TL;DR; There are studies that do show at least some correlation between lunar cycles and germination and plant life cycles. However, the correlation is rather complex, and apparently species-dependent.
A quick google search for this finds many references to university studies on the topic, allegedly done by Wichita State University and Tulane University. The oft-quoted paragraph reads:
Other experiments have been conducted at Wichita State University and at Tulane University. All have achieved the same results. Experimentation indicates that seeds sown just before or around the full moon have a higher rate and speed of germination than those sown at the new moon because seeds are able to absorb more water at the full moon.
I have yet to find any specific reference to the Wichita State study, however the Tulane study is easier to come by, although I have yet to find an online copy. (source)
A few other referenced (but unconfirmed) claims include:
Metabolism, water absorption, fertility and germination all are reported to respond to this synodic cycle (Graviou, E.. 'Analogies between Rhythm, in Plant Material in Atmospheric Pressure and Solar-Lunar Periodicities'. International Journal of Biometeorology, 1978. Vol. 22, No.2.). North-western University in Illinois demonstrated 35% higher water absorption in beans just before full Moon compared to new Moon. (Brown, F., & Chow, C., 'Lunar-correlated Variations in water uptake by Bean seeds', Biological Bulletin, Oct., 1973, 145, 265-278. ) Confirmation of this was attested by Dr Jane Panzer of Tulane University. (Panzer. J. J., 'Lunar Correlated Variations in Water Uptake and Germination in 3 Species of Seeds', PhD. U. of Tulane. 1976) Interestingly these remained in a diminished form if the pinto beans were sterilised, and further diminished by pasteurisation. Germination also showed this monthly rhythm in her studies (source)
I have thus far found only one original study on this topic, entitled Chronobiology of trees: Synthesis of traditional phytopractices and scientific research as tools of future forestry, and it details experiments with germination of seeds at various times of the lunar calendar. The study was conducted in 1990 and 1991 (with a brief preliminary study in 1989). A few relevant excerpts (emphasis added):
The speed of germination or beginning of emergence already shows a significant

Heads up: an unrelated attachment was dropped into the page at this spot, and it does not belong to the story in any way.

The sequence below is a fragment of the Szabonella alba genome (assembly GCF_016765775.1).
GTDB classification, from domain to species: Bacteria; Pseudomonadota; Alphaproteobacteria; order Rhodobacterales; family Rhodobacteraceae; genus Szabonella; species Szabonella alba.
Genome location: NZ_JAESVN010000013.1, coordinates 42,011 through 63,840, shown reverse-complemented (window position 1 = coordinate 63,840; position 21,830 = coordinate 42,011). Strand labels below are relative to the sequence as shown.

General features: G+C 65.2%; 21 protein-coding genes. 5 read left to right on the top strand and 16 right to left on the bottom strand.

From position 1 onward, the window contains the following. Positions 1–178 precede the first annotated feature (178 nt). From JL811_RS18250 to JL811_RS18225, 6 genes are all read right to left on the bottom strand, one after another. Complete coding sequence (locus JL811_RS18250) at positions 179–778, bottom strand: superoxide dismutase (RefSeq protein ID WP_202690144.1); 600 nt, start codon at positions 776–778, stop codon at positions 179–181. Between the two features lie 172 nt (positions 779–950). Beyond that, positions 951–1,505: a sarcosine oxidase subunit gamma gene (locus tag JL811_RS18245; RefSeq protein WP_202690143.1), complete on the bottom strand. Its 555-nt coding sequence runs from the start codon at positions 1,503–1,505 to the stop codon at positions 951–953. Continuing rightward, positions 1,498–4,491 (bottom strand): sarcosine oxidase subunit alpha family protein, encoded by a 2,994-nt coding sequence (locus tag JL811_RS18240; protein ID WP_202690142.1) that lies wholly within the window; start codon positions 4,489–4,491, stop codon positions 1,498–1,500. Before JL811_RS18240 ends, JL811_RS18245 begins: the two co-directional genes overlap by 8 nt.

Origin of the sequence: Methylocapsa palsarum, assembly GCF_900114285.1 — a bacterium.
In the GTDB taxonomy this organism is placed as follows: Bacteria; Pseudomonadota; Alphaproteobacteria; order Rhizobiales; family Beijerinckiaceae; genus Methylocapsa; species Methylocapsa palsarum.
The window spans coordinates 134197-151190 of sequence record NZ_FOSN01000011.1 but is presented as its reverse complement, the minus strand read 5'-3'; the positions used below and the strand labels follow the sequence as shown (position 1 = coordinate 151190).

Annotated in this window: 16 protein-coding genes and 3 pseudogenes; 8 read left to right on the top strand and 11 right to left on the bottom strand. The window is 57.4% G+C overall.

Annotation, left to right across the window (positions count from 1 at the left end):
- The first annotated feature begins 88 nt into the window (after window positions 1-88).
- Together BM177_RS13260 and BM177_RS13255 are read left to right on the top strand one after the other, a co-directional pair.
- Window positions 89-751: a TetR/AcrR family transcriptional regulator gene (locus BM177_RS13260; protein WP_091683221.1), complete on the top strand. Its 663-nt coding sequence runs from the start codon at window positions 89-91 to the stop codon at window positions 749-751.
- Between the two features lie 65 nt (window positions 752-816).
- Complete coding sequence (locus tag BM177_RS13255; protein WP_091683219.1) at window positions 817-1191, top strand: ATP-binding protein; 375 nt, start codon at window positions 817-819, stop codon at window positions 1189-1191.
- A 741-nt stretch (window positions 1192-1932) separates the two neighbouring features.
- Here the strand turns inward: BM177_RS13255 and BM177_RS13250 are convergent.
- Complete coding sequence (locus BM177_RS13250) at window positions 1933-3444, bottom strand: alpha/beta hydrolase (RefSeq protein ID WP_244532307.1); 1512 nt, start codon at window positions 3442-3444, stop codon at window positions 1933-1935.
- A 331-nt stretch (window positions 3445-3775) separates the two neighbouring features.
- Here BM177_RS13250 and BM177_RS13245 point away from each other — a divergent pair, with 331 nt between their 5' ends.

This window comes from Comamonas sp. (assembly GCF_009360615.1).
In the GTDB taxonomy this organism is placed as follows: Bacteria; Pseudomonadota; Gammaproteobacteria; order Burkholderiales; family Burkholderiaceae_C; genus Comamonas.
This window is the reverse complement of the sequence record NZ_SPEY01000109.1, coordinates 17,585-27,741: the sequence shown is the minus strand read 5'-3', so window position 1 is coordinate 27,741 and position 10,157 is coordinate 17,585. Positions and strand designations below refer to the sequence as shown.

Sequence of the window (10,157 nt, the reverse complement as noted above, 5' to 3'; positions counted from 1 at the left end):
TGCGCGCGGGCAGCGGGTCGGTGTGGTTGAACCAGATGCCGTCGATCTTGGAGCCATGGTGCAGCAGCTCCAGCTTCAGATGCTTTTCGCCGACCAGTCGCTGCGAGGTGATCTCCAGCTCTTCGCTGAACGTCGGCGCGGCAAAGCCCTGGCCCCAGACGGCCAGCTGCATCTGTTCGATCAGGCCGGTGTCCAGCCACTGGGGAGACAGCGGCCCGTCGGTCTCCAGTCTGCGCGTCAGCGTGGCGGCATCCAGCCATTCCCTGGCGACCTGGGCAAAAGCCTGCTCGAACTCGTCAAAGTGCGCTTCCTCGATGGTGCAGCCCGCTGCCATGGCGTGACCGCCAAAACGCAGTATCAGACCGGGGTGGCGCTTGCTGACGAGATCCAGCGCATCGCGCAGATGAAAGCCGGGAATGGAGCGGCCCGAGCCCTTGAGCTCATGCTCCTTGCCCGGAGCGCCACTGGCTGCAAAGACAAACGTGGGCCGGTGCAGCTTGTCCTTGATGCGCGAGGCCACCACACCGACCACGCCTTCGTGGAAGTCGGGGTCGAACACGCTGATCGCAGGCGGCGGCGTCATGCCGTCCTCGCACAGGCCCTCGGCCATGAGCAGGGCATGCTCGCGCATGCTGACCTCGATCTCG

difference between the [full moon] and [new moon] sowings for all the sowings and especially for those corresponding to the dry season, which took place in the middle of the trial. In mean values for the whole trial, the FM seeds germinated after 47.5 days, 19 per cent faster than the NM seeds, which appeared after 58.5 days. Experiments on the radish (Raphanus sativus) by Fritz (1994) show the same tendency: faster germination for
sowings shortly before FM.
These studies seem to agree with the hypothesis that the cytokinine content of
plants is linked to the synodic lunar rhythm, with a maximum at full moon (this had
been shown by Hofman, Featonby-Smith and Van Staden on algae in 1986 – cited in
Fritz, 1994). Cytokinine also plays a role in the model proposed by Rossignol et al
(1990) to explain the variations in the relative frequency of three forms of DNA
according to lunar phases.
These differences in the speed of germination are probably also partly linked to
cyclic variations in the absorption of water by seeds, as shown by Brown and Chow
(1973) working on a large scale: 7,931 series of 20 beans. One of the absorption
maxima coincides with the FM or shortly before (see Figure 1).
Water absorption by bean seeds (Phaseolus vulgaris) and lunar phases.
Note: A, B and C are the three different periods in 1972 and 1973. 3-day mobile means.
Source: Brown and Chow, 1973
And from the report's Conclusion and outlook:
These trials make clear, for the first time in trees or shrubs, the existence of a real
phenomenon, often mentioned in traditions or issuing from empirical experience,
consisting of a link between the lunar phases (synodic rhythm) and behaviour at
germination and during initial growth. They demonstrate that the phenomenon is not
as simple as it might seem at the outset, going beyond the general ‘cause and effect’
model and calling on predispositions or types of reaction specific to plants themselves.
These trials in turn raise questions about the exact nature of this phenomenon and of
the physiological processes involved.